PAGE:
Is there a regulation that requires a hospital to pay pathologists for administrative duties, such as oversight of the laboratory and other traditional duties typically performed by a hospital pathologist? This is not a simple question, and the answer is often specific to the relationship between the parties. Complications are imposed by the reimbursement policies […]
Is there a regulation that requires a hospital to pay pathologists for administrative duties, such as oversight of the laboratory and other traditional duties typically performed by a hospital pathologist? This is not a simple question, and the answer is often specific to the relationship between the parties. Complications are imposed by the reimbursement policies of government payers for the professional and technical components of services provided by pathologists, part of which are, by regulation, paid to the hospital. To further complicate things, opinions vary about how these arrangements should be structured. Pathologists perform duties on the hospital’s behalf, and the hospital provides items such as space, equipment, and other services for the pathologists, who often operate private businesses and bill for their own professional component work. One regulation of concern is singled out in the Health and Human Services Office of Inspector General’s Supplemental Compliance Guidance for Hospitals, published in the Jan. 31, 2005, Federal Register. That guidance implies that anti-kickback regulations may affect the arrangements between pathologists and hospitals in cases where the pathologist is not an employee of the hospital. Some experts point out that because the hospital may be receiving some compensation in various bundled payments for services the pathologists perform on the hospital’s behalf, not compensating pathologists at fair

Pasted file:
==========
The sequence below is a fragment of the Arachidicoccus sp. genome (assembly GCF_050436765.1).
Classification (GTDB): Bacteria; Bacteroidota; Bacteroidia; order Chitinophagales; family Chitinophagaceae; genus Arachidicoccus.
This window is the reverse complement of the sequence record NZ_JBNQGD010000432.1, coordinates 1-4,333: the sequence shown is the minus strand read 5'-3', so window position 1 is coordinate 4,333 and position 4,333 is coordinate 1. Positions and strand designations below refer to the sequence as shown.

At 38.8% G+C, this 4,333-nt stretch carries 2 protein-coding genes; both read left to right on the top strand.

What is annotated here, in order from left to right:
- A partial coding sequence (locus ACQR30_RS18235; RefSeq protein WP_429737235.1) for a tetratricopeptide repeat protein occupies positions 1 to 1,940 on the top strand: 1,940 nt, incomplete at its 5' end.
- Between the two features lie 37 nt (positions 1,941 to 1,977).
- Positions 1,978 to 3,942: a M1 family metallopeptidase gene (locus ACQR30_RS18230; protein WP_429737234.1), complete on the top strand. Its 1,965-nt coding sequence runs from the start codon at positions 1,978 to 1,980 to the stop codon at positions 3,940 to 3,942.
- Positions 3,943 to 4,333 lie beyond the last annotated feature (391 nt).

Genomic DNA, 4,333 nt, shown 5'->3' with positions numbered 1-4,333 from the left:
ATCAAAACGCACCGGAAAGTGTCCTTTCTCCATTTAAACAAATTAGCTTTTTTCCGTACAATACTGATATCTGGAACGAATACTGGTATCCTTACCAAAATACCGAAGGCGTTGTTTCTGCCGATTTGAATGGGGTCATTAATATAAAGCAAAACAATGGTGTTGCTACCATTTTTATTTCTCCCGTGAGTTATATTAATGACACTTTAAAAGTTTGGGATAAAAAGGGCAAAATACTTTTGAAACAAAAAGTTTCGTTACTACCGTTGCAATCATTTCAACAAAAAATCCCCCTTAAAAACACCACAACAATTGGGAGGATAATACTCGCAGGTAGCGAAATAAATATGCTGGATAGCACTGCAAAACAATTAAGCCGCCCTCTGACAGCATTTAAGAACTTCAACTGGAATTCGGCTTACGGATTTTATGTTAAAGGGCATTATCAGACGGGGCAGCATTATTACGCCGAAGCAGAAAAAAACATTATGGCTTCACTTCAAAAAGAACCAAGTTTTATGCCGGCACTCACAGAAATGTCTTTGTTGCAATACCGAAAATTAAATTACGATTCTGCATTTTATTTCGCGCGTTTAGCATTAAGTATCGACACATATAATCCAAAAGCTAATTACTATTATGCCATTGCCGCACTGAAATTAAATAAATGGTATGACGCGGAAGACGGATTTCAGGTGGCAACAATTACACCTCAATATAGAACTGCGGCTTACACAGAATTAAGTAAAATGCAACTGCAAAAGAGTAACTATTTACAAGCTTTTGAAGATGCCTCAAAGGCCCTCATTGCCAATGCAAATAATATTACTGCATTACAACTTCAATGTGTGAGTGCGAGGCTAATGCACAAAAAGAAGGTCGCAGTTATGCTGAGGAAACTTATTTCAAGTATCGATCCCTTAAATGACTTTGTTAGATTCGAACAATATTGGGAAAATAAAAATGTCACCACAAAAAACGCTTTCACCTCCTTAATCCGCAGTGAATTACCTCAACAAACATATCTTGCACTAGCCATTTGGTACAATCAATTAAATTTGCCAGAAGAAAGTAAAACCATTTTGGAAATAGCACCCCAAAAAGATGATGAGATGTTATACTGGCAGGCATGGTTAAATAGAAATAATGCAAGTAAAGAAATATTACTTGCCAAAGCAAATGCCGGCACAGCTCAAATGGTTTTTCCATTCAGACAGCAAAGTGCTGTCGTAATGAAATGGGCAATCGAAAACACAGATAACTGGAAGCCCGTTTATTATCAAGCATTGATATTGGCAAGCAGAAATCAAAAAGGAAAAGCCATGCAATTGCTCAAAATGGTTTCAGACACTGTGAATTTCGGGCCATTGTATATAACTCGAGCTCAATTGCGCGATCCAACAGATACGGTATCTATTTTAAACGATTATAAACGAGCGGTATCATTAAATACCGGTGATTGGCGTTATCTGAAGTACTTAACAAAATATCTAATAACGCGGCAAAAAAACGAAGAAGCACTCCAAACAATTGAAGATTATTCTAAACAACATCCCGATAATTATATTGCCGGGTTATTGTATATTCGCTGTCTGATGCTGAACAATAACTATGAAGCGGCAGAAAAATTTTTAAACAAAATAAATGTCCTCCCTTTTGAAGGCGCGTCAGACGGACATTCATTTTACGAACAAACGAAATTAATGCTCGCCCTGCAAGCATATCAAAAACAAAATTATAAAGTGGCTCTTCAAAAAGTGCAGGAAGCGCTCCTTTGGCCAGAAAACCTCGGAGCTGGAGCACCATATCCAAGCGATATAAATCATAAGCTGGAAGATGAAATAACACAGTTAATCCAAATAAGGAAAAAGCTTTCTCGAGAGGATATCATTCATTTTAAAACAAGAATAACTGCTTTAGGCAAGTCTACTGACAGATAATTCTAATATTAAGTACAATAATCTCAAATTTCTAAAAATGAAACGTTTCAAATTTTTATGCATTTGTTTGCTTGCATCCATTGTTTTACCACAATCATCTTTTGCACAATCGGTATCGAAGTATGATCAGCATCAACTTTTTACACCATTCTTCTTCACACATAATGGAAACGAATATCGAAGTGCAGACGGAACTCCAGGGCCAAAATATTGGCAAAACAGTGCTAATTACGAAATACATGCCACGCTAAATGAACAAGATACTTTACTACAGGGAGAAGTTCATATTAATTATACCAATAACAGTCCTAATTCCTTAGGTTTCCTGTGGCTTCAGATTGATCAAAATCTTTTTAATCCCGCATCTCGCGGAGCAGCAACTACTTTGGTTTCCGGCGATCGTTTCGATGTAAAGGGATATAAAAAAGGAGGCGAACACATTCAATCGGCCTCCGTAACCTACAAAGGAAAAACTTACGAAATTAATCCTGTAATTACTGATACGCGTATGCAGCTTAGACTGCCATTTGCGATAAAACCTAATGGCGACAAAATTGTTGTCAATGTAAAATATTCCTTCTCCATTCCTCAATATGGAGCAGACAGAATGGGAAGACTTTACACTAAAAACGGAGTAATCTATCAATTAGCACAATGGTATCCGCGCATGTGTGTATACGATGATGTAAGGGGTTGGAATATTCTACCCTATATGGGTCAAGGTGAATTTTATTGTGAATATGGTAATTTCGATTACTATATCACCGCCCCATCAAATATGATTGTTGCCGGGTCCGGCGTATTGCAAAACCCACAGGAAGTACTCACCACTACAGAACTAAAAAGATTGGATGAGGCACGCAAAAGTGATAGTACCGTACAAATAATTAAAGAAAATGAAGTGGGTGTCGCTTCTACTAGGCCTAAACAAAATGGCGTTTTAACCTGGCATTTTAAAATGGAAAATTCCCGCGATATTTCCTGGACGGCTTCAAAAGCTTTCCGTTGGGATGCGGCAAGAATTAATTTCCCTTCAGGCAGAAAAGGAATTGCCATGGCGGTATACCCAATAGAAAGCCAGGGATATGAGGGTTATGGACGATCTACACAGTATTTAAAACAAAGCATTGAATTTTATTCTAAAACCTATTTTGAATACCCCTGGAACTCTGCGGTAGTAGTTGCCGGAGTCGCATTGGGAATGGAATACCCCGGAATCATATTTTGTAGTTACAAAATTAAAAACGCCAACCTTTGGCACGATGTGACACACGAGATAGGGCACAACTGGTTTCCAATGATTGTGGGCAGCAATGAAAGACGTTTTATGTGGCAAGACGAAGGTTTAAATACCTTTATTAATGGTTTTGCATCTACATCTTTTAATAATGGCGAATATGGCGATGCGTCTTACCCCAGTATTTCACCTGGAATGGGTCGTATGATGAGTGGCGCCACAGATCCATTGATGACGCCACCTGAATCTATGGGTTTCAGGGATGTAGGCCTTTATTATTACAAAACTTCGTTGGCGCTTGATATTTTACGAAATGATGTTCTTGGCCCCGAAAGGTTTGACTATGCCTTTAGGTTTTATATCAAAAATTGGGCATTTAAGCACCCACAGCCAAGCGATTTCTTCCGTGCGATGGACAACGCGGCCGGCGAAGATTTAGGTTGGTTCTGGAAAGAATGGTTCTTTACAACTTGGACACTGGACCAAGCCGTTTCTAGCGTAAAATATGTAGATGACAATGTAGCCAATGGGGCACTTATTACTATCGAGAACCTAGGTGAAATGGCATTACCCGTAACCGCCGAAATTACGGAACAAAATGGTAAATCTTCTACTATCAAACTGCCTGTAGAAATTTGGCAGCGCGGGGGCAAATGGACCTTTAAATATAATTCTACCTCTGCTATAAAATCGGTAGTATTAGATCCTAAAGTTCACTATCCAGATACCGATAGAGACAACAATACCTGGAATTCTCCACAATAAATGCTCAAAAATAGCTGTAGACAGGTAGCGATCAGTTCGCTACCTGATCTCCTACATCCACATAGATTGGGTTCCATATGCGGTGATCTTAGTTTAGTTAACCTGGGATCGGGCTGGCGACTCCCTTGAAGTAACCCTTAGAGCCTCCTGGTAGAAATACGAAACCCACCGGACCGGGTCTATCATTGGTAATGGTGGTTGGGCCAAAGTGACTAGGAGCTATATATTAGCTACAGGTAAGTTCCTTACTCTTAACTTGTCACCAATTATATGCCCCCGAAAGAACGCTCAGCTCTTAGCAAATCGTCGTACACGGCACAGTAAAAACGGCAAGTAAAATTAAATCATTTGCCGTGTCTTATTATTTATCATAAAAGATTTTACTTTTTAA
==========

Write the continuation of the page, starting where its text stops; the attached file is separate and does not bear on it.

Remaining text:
market value for such services may be an anti-kickback issue, particularly if the hospital is directing referrals for testing to the pathologist. The reverse also may exist. In this case, pathologists receive the benefit of referrals of hospital patients for which they receive professional service reimbursements and, as a result, do not charge the hospital for oversight and management duties they provide for the hospital laboratory. There are also concerns related to the different compensation methods based on the kind of hospital involved in the arrangement, who the patient’s payer is, and any state laws that might govern the relationship. In the absence of a specific regulation that governs these relationships, it is important that both parties retain the services of experts and obtain legal advice when negotiating a contract for these arrangements.